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Missing Adams, N.D., man's body found in Homme Dam

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The body of Jared Udby, missing since April 12 when the pickup truck he was driving was washed off a gravel "Texas crossing" into the flooded Park River, was found Friday evening, the Walsh County Sheriff's Department announced about noon Saturday.

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Udby's body was found in the west end of Homme Dam, the small man-made lake about two miles east and downstream of where Udby's pickup went into the swollen stream.

Udby's two passengers also went into the river but were able to make it to shore about 2 a.m. April 12.

A Texas crossing is a graveled ford through a shallow stream. The site, about four miles west of Park River, N.D., has steep approaches on a gravel road that normally crosses the small, shallow stream. But the unusually high level of spring flooding had turned the stream into a raging torrent with water 3 feet or higher across the ford.

Udby's passengers told investigators that once the Ford pickup truck was washed off the road by 3 feet or more of raging floodwaters, the truck began spinning around while remaining upright. Udby kicked out the driver's window and crawled out, and they followed him, the passengers said.

They last saw Udby, 27, of Adams, N.D., in the water as they swam to shore. The truck got hung up in the river about 200 yards from where it went in the water and was retrieved about three weeks later.

Extensive searching failed to locate Udby's body, but volunteers kept checking the river, which is the southern of three branches of the Park River at the site about four miles west of Park River, N.D. About 6:45 p.m. Friday, the Park River Fire Department and the Sheriff's Department recovered his body in the small lake.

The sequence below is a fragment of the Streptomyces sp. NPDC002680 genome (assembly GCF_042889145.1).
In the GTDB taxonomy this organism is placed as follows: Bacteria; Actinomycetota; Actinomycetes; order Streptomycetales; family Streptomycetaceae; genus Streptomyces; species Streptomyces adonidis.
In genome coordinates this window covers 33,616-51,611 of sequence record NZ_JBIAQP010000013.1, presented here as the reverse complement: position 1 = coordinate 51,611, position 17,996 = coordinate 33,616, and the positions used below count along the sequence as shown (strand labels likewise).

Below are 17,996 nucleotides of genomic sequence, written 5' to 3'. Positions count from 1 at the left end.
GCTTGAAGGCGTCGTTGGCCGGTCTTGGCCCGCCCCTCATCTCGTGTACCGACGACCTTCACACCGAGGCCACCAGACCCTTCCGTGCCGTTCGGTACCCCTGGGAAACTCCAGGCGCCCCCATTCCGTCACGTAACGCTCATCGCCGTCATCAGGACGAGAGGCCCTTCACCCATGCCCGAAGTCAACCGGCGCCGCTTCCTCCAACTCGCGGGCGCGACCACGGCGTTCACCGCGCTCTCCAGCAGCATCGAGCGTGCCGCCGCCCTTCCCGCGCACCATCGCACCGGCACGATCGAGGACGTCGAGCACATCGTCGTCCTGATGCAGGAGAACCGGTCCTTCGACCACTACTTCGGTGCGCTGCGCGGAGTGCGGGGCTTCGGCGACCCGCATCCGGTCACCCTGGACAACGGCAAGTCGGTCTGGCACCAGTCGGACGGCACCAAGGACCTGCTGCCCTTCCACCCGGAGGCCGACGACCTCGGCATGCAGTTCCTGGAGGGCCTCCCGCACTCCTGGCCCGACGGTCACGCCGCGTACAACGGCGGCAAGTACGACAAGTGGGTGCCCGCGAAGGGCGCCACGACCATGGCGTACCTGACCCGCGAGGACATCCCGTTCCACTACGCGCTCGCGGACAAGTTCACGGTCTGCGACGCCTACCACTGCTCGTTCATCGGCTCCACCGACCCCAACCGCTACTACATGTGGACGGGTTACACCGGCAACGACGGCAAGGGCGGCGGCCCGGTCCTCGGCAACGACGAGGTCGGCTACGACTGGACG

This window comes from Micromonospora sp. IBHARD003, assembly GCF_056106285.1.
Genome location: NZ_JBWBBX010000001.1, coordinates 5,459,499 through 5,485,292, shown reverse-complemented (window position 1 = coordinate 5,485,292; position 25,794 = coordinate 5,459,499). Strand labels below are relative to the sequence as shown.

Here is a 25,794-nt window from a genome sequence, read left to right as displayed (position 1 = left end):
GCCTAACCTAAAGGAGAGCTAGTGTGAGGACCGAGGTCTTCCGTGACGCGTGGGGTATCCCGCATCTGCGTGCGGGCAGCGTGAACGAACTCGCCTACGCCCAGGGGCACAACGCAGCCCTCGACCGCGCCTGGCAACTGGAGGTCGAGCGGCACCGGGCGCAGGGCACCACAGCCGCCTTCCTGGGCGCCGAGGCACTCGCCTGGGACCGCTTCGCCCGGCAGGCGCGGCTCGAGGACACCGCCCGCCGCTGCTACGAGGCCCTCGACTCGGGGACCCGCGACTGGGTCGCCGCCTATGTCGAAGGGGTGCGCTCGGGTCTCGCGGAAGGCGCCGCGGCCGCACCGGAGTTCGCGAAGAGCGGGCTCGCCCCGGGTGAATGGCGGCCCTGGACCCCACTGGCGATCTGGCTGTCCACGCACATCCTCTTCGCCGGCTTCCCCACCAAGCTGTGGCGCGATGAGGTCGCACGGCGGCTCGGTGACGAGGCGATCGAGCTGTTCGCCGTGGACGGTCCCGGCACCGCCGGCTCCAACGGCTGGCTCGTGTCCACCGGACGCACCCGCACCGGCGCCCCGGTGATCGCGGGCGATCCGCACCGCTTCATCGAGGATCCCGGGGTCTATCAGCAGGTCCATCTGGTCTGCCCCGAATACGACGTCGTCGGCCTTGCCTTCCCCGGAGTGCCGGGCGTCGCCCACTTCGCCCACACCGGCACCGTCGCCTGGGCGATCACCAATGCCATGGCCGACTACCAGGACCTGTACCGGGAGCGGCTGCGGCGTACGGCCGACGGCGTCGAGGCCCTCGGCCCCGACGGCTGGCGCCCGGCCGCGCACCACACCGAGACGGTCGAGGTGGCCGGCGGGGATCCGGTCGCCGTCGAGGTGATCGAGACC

His body is being taken to Bismarck to the office of the state medical examiner.

Getting closure

Wayne Udby, Jared's father, said his family was notified of the discovery about 10:20 p.m. Friday. He said it's been hard to wait for news since Easter Sunday, when his son went missing, but finding the body was still hard to deal with.

"It's kind of a load off my shoulders," he said. "They found him and got him out of the river and are bringing him home and get some closure to everything. It's very relieving but still very emotional. We're more content, and we can go on with everything."

Wayne said the family is still making funeral arrangements, but his son will be buried at Hoff Lutheran Cemetery in rural Adams and he'll finally know where Jared is again. The outpouring of community support and volunteers to search for Jared's body has been a big assistance to the family, he said, and is one of the benefits of living in a small community where everyone wants to do as much as they can to help.

He hoped that such tragedies will never happen again because of the incredible burden of overcoming a family loss like this but said he realized "it's not the first and it's not the last," and that's just the way things are sometimes.

Wayne will remember Jared for his personality and kindness. "He was a fun-loving young man that always had consideration for everybody else."

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